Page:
(Repeats fixing spelling of Amelie Mauresmo in ninth para)
LONDON, July 4 (Reuters) - Some players whirl away on exercise bikes before a match, others practise until they are called by the referee and some listen to music. Marion Bartoli likes to fall asleep.
Her unusually laid-back approach did her no harm on Thursday, however, as the 28-year-old Frenchwoman rose from the locker-room sofa half an hour before walking on court to thrash Belgian Kirsten Flipkens and reach her second Wimbledon semi-final.
"I felt I was just maybe a bit tired and I needed a quick nap just to recover from my early morning practice and everything I had to do to be ready to go on court," she told reporters after a 6-1 6-2 Centre Court victory.
"It was just a quick nap of 15, 20 minutes, and go on court. So far it's working extremely well, so I don't see why I should change that.
"If I do feel like I need (a nap), it's not a problem for me to sleep and come back and be ready."
It is quite a juxtaposition because on court she is a livewire, rarely standing still between points as she goes through a series of manic routines which include practise swings, running on the spot and pumping her fists.
There are shades of Rafael Nada about her on-court demeanour as she sometimes sprints back to the chair after game points.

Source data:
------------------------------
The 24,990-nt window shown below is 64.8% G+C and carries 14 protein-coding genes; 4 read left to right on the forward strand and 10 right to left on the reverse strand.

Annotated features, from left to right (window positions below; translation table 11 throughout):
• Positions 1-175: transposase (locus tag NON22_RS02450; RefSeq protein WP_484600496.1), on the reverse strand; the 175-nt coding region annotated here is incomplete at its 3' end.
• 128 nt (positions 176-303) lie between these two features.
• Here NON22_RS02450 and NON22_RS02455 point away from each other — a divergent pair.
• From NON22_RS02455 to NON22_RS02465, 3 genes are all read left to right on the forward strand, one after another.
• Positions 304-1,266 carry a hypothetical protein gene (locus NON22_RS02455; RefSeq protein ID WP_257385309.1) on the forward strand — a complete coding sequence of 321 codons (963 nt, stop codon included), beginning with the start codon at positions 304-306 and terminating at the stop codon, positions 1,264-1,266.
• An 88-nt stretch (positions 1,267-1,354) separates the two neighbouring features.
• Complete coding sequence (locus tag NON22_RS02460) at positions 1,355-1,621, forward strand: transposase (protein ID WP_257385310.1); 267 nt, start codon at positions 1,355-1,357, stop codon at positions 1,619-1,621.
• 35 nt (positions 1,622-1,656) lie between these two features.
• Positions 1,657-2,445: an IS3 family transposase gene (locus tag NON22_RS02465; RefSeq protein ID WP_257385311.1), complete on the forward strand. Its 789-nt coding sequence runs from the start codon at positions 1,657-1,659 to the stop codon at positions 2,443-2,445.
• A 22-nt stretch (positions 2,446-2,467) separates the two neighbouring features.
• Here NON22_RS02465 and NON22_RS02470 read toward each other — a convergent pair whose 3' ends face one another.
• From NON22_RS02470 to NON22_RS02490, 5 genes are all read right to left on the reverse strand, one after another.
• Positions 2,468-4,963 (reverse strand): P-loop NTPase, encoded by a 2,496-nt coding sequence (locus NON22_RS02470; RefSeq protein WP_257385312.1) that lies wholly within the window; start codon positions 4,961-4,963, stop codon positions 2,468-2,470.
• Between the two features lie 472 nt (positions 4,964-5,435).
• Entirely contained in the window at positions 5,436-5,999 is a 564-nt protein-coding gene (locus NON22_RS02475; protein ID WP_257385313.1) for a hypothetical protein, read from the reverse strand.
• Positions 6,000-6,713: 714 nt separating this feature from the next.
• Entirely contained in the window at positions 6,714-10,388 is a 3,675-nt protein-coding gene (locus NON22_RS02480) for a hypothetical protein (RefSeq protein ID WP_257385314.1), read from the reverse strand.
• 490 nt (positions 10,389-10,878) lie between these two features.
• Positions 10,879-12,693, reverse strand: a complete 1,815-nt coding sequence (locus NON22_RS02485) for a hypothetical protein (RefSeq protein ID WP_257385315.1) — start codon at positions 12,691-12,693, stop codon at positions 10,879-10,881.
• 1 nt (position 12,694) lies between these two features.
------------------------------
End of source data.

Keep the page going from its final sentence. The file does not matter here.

"Actually I've been doing that forever," she said. "I have some tapes of myself when I was seven years old or six years old, and I was still doing the same. It's just part of me."
Bartoli, who recently began working with former Wimbledon champion Amelie Mauresmo after most of her career being coached by father Walter, may never have a better chance to win a grand slam title with Germany's Sabine Lisicki awaiting on Saturday.
Lisicki will be a formidable test but she is not a Serena Williams or a Maria Sharapova or even a Venus Williams who she lost to six years ago.
"I think I'm serving better. I think I'm doing everything just better. I think I'm able to hit the ball harder. I'm moving faster," Bartoli said of the improvements she has made to her game since losing to Williams.
"I do just everything a bit better than what I was doing six years ago. If I would play myself now with my game six years ago compared with my game today I would be beating myself easily."
Walter has been noticeably absent from his daughter's matches this Wimbledon as she taps into the experience of Mauresmo and hitting partner Thomas Drouet, the man allegedly assaulted by the father of Australian Bernard Tomic.
"He's coming for the final. Don't worry," she said. (Editing by Ed Osmond)